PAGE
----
Need some help creating a more rewarding sex life? Trying to find ways to rekindle a dying relationship? In Portland, there are a wealth of sex therapists and relationship coaches to help anyone struggling with these or other sex-related conundrums.
Need some help creating a more rewarding sex life? Trying to find ways to rekindle a dying relationship?
In Portland, there are a wealth of sex therapists and relationship coaches to help anyone struggling with these or other sex-related conundrums.
In particular, sex therapist Julie Jeske and relationship coach Shanya Luther can provide some expert assistance.
Jeske specializes in sex therapy for both men and women. She counsels couples, groups and individuals, teaching them how to feel more comfortable with sex. In their first session, Jeske helps her clients simply by talking to them.
“It hits my heart strongly how brave people can be,” Jeske said. “It’s heavy, and what I call processing.”
Jeske’s discussions about sex and relationship issues include topics such as sex communication, discussing what clients are comfortable and uncomfortable with, and how to cope with erectile dysfunction.
Jeske also assigns “homework” to her clients, helping them discover who they are sexually.
“It’s more about self-discovery than putting on an act,” Jeske said. Her assignments include writing about things they’ve learned in the past or about sensuality and romance.
“That’s how some people access their sexuality. Some people are very romantic,” Jeske said.
Her physical assignments include helping couples spice up their marriages by practicing kissing or participating in activities such as visiting a sex-toy shop, or assigning single clients to practice masturbation, among other things.
Jeske also teaches an online class for women, helping them discover who they are sexually. It’s a 10-week course and is based on the book she’s currently writing.
“It’s very exciting,” Jeske said. “It’s different compared to working with people in
Jeske keeps in contact with her online students through email and video conference calls.
“It’s different, but it’s a good way to keep in touch with clients who normally couldn’t come to my office,” she said.
Jeske is passionate about her current work because she feels all women should discover their sex potential.
“We don’t have good models for sexuality in our culture,” Jeske said. “There’s this idea that you’re either sexual or you’re not. If you don’t represent what is stereotypically sexy, then you’re not sexual at all.
“We have ways to teach people how to be a tigress in the bedroom and how to blow his mind, but we don’t have ways to teach ourselves who we are and what makes us feel best,” she added.
Before Jeske opened her practice, she hosted pure romance parties, for which she would go to women clients’ homes and teach them about different sex toys as well as help them order the pieces they wanted. Jeske discovered her sex therapy passion through hosting these parties.
Jeske has had her practice, located in Northeast Portland, for four years. She can be reached at [email protected]
Luther specializes in relationship coaching. She offers support services to adults with mental disabilities and neurological variations. Her coaching centers on relationship difficulties, communication issues with loved ones and issues surrounding sexuality.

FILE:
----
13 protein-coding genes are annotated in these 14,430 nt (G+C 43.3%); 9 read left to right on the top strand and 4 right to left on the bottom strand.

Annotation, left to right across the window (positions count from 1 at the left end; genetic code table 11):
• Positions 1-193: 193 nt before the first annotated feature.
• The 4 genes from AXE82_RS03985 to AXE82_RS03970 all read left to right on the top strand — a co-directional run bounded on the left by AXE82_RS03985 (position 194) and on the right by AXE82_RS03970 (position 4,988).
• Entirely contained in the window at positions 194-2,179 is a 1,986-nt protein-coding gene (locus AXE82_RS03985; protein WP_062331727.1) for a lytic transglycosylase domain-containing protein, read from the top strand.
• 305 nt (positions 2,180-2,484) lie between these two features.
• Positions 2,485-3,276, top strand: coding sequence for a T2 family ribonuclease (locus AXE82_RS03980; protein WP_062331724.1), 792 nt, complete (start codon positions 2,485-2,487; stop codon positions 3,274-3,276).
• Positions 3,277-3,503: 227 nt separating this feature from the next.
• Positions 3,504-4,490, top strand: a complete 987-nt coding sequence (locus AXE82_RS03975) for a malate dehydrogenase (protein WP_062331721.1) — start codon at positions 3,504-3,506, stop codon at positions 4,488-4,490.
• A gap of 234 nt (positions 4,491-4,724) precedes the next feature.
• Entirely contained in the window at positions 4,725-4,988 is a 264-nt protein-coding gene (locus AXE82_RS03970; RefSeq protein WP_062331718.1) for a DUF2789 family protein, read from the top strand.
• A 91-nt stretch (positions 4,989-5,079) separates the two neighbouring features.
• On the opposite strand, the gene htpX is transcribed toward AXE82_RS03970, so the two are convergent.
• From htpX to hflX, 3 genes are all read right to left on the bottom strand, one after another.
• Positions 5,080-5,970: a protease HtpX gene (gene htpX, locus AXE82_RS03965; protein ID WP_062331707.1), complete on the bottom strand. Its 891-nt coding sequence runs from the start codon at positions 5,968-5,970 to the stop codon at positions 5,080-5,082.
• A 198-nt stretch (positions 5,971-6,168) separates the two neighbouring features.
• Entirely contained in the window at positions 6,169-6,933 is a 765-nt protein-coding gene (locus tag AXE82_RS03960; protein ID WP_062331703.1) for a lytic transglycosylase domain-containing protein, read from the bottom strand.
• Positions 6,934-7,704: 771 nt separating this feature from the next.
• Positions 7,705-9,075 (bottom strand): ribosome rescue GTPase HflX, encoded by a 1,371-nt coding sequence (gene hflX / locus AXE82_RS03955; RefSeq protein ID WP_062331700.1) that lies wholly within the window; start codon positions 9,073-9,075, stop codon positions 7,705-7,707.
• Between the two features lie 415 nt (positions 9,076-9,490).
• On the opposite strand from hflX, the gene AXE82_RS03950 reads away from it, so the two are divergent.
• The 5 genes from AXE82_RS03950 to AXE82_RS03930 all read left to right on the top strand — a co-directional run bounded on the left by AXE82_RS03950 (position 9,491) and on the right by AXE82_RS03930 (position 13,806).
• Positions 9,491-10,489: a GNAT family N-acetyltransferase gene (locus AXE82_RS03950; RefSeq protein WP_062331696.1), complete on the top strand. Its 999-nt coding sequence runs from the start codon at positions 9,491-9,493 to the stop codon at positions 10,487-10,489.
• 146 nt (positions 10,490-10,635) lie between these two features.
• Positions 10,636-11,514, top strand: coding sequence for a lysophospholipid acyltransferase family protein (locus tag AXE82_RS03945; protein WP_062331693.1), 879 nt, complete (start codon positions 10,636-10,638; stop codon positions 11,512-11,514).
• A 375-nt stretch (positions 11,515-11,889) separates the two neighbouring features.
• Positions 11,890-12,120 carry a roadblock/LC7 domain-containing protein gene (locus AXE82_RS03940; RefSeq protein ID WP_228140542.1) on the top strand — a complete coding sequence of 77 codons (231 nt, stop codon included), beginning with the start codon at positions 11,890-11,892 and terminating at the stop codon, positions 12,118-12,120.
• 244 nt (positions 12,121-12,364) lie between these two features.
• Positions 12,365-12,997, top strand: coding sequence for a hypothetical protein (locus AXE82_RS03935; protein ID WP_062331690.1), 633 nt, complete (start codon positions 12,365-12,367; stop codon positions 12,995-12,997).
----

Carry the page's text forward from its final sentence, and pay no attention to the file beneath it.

“There [are] all kinds of variations of what people are looking for support with,” Luther said. “I tend to help people with, ‘I’m lonely and I don’t know how to meet people or partners,’ to ‘I’m doing stuff in public that might get me arrested.’”
Luther works with mentally disabled clients to recognize what behavior is appropriate in public and what isn’t. This includes helping them learn when and where it is OK to touch other people or themselves and when it isn’t.
“Sometimes they haven’t learned not to touch someone without asking, or themselves or their genitals on the MAX,” Luther said. “One of the things I learned about sexual offenders is that most of them were mentally disabled or had neurological variations, and were never taught that something wasn’t OK.
“Someone who is labeled a sexual predator because they weren’t taught not to do certain things, what not to say or what not to do, is really a failure of our system,” she added.
Luther teaches her clients what’s right and wrong verbally and visually, through role-playing and by demonstration. It depends on each client’s best learning method.
“It really has to be customized to the individual…their particular needs and their developmental disabilities, because not all developmental disabilities are the same,” Luther said.
In terms of communication in intimacy and relationships, Luther teaches her clients about consent and its importance. “Being in a relationship is all about consent,” she said.
Luther also discusses healthy communicating, differences between passive, aggressive and assertive communication, and how to make contact with someone. She also teaches communication limits.
“If a client I have likes someone, they call them 15, 16 or 17 times a day, and that’s not OK,” Luther said.
Luther also teaches her clients how to have a “fair argument” and to not resort to physical or emotional abuse. She also focuses on teaching her clients about what it means to be intimate. She teaches them the difference between intimacy and sex.
“I talk to people about the fact that intimacy is a drive to feel seen, heard and cared about,” Luther said. “It’s the place where we feel safe to be vulnerable and don’t try to hide who we are.
“Most people mistake intimacy for sex,” she added. “Sex and sexuality include intimacy, but they don’t define intimacy.”
Luther also provides her clients a safe place to identify themselves in terms of gender and live “authentically.”
Luther has worked in her field for more than 15 years. She practices her work at Among Friends in West Portland and can be reached at [email protected]